The scheme was marketed by Goldcrest Pictures Limited, which has financed, produced or distributed over 100 films, including Margaret Thatcher biopic The Iron Lady.
According to HM Revenue and Customs (HMRC), a Goldcrest company, based in the British Virgin Islands, sold rights in two feature films for an artificially inflated figure of £21.9 million to hedge fund manager Patrick Degorce.
He was only required to pay £4.8 million of his own money, and immediately sold the rights back to the same Goldcrest company for a fraction of the price. He claimed the difference was a trading loss, and aimed to set this off against £18.8 million profits from his hedge fund to avoid paying tax on them.
An HMRC spokesman said the tribunal, sitting in London, ruled the scheme did not work and users would receive no tax relief on the money they put into it.
David Gauke, Exchequer Secretary to the Treasury, said: "The Government has made it clear that we will not allow marketed avoidance schemes to deprive the UK of vital tax revenues. We have invested nearly £1 billion to help HMRC take action against the minority of taxpayers who think they are above the law, we are bringing in new anti-avoidance legislation and we are giving HMRC greater powers to clamp down on those who sell dubious avoidance schemes like this one.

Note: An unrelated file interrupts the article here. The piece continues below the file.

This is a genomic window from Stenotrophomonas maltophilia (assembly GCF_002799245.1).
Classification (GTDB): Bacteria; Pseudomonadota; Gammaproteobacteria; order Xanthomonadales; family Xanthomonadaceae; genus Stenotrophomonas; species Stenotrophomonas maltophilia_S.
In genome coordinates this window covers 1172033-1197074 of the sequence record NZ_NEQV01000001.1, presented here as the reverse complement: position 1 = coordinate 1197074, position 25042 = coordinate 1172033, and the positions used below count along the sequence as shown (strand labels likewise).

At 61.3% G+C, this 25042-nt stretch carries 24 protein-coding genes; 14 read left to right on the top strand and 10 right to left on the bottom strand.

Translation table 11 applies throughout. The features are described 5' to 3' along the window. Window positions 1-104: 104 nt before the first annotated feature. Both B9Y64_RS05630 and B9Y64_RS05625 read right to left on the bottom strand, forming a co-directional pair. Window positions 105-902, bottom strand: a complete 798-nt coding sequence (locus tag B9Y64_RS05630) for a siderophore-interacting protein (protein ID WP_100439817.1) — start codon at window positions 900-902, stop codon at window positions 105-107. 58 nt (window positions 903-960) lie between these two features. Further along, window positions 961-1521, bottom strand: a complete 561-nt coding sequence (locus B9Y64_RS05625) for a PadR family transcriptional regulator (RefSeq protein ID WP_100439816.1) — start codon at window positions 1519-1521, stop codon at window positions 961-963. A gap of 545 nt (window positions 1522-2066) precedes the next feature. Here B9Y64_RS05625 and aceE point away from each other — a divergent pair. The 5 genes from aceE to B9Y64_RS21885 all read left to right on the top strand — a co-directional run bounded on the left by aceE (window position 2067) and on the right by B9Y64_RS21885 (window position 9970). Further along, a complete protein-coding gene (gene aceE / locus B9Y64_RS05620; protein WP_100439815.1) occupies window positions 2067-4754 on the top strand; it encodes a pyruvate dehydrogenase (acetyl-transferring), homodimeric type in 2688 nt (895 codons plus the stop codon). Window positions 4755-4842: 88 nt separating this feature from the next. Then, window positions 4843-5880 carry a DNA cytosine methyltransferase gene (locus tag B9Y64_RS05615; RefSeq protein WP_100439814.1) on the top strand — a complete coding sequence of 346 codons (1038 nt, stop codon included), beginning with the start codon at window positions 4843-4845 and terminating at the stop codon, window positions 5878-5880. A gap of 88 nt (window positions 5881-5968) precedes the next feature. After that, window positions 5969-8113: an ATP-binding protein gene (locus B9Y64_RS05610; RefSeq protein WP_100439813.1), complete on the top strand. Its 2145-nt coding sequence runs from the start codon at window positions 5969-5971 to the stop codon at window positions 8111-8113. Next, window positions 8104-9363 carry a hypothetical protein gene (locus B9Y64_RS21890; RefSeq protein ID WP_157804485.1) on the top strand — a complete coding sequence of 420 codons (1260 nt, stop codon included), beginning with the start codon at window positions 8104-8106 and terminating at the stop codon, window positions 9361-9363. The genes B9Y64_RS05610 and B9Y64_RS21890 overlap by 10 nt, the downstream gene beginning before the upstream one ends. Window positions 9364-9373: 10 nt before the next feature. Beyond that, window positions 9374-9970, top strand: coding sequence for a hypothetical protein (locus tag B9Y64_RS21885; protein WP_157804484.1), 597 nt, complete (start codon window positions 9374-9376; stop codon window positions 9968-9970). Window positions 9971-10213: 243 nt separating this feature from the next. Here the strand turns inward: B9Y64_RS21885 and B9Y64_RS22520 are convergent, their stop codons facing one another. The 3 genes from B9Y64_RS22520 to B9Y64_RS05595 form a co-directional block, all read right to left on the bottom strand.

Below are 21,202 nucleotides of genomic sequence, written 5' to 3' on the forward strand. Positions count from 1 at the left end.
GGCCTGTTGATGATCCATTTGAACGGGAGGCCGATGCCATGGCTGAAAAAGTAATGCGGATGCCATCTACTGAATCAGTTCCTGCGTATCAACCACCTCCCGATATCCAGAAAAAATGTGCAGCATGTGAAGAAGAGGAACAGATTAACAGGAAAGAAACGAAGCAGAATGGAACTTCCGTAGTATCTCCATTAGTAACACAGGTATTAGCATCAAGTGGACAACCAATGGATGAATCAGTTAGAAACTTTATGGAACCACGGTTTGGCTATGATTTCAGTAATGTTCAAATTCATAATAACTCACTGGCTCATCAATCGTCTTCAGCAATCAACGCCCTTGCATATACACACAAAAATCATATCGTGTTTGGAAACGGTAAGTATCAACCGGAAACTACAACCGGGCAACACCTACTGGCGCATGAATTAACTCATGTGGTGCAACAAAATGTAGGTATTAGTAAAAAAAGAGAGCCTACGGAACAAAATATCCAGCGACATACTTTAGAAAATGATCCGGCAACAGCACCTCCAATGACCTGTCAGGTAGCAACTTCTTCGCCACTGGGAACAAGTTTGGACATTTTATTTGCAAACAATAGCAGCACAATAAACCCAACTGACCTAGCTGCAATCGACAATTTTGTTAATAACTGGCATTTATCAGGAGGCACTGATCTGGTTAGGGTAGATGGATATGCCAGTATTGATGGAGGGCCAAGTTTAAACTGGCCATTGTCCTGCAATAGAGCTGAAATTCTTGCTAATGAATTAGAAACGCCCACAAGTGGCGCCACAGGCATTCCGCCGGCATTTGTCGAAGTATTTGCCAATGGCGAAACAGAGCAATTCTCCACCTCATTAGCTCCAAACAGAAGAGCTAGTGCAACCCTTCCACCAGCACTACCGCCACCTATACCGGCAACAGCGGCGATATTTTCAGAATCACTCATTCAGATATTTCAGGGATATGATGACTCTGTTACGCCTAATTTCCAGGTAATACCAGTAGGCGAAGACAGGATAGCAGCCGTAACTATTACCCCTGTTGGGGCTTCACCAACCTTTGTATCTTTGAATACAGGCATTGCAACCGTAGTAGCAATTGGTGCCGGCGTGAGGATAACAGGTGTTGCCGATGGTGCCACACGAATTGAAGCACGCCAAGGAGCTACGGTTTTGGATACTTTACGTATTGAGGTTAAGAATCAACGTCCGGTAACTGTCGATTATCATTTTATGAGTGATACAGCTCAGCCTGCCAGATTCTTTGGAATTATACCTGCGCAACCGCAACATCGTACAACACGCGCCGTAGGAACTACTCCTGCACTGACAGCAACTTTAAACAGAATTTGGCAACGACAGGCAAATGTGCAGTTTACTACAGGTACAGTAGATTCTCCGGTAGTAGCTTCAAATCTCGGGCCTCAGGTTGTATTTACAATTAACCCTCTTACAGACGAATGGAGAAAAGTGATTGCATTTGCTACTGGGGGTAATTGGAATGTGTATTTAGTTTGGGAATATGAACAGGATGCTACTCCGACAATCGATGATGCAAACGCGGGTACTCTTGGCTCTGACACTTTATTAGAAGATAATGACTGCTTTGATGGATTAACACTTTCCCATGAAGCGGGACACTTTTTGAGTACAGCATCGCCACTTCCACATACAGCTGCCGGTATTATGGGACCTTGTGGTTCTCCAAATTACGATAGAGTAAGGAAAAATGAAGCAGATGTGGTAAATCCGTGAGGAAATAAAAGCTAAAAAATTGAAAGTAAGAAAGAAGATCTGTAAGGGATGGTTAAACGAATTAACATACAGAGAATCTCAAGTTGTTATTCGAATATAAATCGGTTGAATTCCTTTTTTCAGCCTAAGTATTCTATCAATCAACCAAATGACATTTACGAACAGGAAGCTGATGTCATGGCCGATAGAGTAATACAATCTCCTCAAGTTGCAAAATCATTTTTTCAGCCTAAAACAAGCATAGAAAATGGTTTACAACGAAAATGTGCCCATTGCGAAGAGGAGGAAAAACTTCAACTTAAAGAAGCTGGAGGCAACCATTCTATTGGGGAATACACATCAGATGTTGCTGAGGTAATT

Jim Harra, HMRC director general for business tax, said: "This is another film scheme which has delivered none of the tax benefits promised by the promoter.
"Mr Degorce put in nearly £5 million of his own money, including £1.6 million which went into the promoter's pocket, but all he has come away with is an HMRC inquiry and an appearance before a tax tribunal.
"Sadly, many people have been tempted by similar schemes which we also believe don't work, and we have opened a settlement opportunity to get them back on the straight and narrow. I would urge anyone in this position to sign up for this facility quickly."